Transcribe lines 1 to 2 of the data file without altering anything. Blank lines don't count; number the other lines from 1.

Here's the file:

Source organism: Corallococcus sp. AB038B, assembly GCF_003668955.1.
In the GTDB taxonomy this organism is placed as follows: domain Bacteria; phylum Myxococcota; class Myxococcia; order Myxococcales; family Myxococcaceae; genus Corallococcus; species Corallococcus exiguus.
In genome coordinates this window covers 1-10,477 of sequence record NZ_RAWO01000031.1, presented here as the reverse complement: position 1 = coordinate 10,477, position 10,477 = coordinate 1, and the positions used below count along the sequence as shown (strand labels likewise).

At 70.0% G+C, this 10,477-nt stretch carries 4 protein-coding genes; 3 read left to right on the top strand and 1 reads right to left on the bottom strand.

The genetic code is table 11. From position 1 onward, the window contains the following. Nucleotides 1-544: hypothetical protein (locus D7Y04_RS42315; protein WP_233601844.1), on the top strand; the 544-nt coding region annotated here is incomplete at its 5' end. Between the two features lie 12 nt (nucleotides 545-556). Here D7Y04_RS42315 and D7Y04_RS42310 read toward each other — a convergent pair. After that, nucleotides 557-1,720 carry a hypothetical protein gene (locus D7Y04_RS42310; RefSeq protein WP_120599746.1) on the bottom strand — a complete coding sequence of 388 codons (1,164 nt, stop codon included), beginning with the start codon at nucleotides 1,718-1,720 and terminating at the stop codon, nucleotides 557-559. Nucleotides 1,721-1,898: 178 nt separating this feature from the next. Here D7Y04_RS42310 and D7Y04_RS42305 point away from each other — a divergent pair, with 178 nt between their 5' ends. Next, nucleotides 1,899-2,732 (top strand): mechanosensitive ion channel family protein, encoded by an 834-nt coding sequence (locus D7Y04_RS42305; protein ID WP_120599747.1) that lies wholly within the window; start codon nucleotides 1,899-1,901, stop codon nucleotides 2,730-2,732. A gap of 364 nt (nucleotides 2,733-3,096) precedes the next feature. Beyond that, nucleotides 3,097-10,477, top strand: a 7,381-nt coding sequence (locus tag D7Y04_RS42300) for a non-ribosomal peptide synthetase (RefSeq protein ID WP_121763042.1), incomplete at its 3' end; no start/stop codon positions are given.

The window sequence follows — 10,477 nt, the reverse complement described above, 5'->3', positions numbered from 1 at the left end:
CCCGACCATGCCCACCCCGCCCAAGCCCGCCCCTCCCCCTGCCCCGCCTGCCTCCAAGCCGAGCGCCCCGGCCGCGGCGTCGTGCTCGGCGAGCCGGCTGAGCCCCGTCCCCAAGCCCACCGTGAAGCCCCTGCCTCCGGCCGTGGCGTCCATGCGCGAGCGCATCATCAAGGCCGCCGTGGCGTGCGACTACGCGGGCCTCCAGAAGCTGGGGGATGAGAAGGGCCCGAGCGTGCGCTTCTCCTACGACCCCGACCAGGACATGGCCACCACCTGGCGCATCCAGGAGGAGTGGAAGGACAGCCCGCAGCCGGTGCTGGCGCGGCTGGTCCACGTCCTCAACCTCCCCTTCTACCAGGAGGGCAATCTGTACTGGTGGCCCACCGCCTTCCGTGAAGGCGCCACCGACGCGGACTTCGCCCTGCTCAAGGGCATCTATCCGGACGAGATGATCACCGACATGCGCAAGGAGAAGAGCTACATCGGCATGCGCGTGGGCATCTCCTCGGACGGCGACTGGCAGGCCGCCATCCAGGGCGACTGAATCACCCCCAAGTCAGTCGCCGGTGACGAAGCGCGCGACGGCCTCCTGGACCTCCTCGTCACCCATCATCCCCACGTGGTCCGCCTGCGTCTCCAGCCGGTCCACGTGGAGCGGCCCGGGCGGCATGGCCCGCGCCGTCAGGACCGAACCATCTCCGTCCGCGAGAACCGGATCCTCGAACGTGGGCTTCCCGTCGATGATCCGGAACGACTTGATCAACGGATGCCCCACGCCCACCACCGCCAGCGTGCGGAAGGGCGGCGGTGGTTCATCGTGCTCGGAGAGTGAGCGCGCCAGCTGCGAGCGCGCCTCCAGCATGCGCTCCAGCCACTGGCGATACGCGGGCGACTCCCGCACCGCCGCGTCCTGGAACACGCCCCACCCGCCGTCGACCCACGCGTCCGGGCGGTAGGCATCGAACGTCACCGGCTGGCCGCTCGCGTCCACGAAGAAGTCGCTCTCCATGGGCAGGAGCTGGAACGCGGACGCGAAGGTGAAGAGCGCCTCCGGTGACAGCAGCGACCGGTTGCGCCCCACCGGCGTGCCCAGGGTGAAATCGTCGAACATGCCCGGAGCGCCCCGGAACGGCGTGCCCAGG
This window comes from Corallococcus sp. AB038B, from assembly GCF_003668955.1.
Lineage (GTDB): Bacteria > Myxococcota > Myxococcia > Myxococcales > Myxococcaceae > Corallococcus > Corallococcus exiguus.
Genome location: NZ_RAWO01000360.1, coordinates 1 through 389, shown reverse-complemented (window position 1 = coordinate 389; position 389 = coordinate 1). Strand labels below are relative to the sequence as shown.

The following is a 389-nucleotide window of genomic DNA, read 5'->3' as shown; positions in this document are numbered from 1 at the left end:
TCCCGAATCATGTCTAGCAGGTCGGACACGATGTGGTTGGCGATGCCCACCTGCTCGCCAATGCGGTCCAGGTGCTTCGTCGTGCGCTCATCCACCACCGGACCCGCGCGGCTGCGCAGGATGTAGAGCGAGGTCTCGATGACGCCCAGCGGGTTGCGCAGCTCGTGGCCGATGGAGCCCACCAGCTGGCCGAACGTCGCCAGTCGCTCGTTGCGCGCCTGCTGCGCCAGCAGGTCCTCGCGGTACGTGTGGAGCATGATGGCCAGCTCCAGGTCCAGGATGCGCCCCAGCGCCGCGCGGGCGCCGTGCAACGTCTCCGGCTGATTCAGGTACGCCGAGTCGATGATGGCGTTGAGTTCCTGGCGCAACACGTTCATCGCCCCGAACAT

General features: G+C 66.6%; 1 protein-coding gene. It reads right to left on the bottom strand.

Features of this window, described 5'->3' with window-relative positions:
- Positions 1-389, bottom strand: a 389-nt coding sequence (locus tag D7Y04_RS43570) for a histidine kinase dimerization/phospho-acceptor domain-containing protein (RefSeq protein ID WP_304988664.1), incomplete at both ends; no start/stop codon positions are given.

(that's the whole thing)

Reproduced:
Source organism: Corallococcus sp. AB038B, assembly GCF_003668955.1.
In the GTDB taxonomy this organism is placed as follows: domain Bacteria; phylum Myxococcota; class Myxococcia; order Myxococcales; family Myxococcaceae; genus Corallococcus; species Corallococcus exiguus.